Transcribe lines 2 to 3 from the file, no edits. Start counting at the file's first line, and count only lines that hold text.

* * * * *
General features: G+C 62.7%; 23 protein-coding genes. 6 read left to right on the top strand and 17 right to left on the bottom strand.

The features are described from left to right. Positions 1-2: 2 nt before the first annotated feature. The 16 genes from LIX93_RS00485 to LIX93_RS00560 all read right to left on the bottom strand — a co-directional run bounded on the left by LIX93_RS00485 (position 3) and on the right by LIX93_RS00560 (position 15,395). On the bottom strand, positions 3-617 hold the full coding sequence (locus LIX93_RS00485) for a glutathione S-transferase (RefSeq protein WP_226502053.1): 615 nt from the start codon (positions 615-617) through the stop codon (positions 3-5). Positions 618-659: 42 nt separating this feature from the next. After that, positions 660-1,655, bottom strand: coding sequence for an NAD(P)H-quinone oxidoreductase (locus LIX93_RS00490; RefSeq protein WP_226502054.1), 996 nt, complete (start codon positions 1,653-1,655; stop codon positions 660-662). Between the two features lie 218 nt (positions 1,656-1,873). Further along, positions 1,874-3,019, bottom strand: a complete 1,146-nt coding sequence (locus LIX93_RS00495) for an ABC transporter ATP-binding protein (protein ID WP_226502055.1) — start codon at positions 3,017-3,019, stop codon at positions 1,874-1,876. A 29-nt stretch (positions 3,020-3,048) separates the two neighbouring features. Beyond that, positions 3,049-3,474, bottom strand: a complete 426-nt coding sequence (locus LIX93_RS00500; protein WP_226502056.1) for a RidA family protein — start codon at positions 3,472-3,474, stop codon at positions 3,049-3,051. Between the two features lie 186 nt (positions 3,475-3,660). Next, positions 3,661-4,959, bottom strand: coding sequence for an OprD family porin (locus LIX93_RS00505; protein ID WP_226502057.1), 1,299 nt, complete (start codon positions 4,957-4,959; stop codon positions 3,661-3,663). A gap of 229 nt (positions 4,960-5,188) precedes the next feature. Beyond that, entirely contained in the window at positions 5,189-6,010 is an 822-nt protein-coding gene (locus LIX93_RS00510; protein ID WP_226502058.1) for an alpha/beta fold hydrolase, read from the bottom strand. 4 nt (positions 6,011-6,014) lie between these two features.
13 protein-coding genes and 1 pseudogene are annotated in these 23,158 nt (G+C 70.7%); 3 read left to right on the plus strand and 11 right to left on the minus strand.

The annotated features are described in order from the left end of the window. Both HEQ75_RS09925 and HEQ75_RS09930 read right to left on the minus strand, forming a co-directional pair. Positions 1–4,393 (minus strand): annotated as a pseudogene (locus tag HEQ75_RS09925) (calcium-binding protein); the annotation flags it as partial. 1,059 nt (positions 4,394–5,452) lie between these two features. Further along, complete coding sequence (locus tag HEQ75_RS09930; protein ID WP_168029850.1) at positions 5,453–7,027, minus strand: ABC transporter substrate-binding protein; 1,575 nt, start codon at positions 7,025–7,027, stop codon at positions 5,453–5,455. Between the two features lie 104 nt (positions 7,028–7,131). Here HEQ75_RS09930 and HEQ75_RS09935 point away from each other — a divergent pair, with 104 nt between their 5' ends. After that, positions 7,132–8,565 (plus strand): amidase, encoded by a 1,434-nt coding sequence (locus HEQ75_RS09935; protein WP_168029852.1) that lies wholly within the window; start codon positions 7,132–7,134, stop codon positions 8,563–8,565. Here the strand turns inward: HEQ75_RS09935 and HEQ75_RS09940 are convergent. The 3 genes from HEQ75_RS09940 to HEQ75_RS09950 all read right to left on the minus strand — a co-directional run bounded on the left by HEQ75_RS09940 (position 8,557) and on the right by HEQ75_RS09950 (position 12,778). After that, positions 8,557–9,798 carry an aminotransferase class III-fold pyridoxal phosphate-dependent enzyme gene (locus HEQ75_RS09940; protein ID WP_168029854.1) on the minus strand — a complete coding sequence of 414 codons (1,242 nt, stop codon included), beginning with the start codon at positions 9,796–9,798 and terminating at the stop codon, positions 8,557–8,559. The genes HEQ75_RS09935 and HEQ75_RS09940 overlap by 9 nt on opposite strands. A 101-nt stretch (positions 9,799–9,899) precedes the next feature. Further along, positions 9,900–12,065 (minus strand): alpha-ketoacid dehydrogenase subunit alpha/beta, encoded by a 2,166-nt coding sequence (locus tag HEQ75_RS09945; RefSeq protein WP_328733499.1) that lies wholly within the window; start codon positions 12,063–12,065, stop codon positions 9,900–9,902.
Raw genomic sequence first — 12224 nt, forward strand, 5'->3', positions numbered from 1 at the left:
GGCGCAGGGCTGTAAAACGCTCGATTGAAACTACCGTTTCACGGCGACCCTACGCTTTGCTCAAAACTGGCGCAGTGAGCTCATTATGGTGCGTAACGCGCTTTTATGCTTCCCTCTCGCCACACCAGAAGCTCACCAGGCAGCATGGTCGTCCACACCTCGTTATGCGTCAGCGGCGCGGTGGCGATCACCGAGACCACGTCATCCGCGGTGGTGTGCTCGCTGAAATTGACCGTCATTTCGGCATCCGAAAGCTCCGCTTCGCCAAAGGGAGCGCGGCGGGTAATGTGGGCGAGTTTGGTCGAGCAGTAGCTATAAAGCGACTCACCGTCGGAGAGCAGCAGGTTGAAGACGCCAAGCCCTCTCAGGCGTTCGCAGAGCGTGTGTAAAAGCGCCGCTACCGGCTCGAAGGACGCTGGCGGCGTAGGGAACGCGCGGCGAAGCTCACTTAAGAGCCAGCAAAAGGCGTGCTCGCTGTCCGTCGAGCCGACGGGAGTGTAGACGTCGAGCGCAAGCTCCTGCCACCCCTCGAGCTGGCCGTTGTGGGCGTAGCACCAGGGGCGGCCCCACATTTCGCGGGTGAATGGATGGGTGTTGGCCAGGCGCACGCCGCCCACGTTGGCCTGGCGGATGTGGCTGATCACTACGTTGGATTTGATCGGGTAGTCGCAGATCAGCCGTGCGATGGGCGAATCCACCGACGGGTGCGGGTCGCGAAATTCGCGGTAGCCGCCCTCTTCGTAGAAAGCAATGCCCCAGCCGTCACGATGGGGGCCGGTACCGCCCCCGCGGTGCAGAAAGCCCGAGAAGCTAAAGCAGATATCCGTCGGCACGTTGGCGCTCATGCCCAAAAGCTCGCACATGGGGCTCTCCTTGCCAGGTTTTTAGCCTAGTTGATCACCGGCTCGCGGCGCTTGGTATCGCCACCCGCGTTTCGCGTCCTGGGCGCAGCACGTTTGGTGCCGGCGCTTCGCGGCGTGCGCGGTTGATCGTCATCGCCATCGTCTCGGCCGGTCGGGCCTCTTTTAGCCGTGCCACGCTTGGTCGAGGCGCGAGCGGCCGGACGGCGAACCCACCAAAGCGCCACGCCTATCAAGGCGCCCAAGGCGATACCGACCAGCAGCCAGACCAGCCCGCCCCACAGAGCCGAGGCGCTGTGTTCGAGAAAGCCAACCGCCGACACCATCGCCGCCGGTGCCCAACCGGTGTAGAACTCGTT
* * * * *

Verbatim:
The features are described from left to right. Positions 1-2: 2 nt before the first annotated feature. The 16 genes from LIX93_RS00485 to LIX93_RS00560 all read right to left on the bottom strand — a co-directional run bounded on the left by LIX93_RS00485 (position 3) and on the right by LIX93_RS00560 (position 15,395). On the bottom strand, positions 3-617 hold the full coding sequence (locus LIX93_RS00485) for a glutathione S-transferase (RefSeq protein WP_226502053.1): 615 nt from the start codon (positions 615-617) through the stop codon (positions 3-5). Positions 618-659: 42 nt separating this feature from the next. After that, positions 660-1,655, bottom strand: coding sequence for an NAD(P)H-quinone oxidoreductase (locus LIX93_RS00490; RefSeq protein WP_226502054.1), 996 nt, complete (start codon positions 1,653-1,655; stop codon positions 660-662). Between the two features lie 218 nt (positions 1,656-1,873). Further along, positions 1,874-3,019, bottom strand: a complete 1,146-nt coding sequence (locus LIX93_RS00495) for an ABC transporter ATP-binding protein (protein ID WP_226502055.1) — start codon at positions 3,017-3,019, stop codon at positions 1,874-1,876. A 29-nt stretch (positions 3,020-3,048) separates the two neighbouring features. Beyond that, positions 3,049-3,474, bottom strand: a complete 426-nt coding sequence (locus LIX93_RS00500; protein WP_226502056.1) for a RidA family protein — start codon at positions 3,472-3,474, stop codon at positions 3,049-3,051. Between the two features lie 186 nt (positions 3,475-3,660). Next, positions 3,661-4,959, bottom strand: coding sequence for an OprD family porin (locus LIX93_RS00505; protein ID WP_226502057.1), 1,299 nt, complete (start codon positions 4,957-4,959; stop codon positions 3,661-3,663). A gap of 229 nt (positions 4,960-5,188) precedes the next feature. Beyond that, entirely contained in the window at positions 5,189-6,010 is an 822-nt protein-coding gene (locus LIX93_RS00510; protein ID WP_226502058.1) for an alpha/beta fold hydrolase, read from the bottom strand. 4 nt (positions 6,011-6,014) lie between these two features.
13 protein-coding genes and 1 pseudogene are annotated in these 23,158 nt (G+C 70.7%); 3 read left to right on the plus strand and 11 right to left on the minus strand.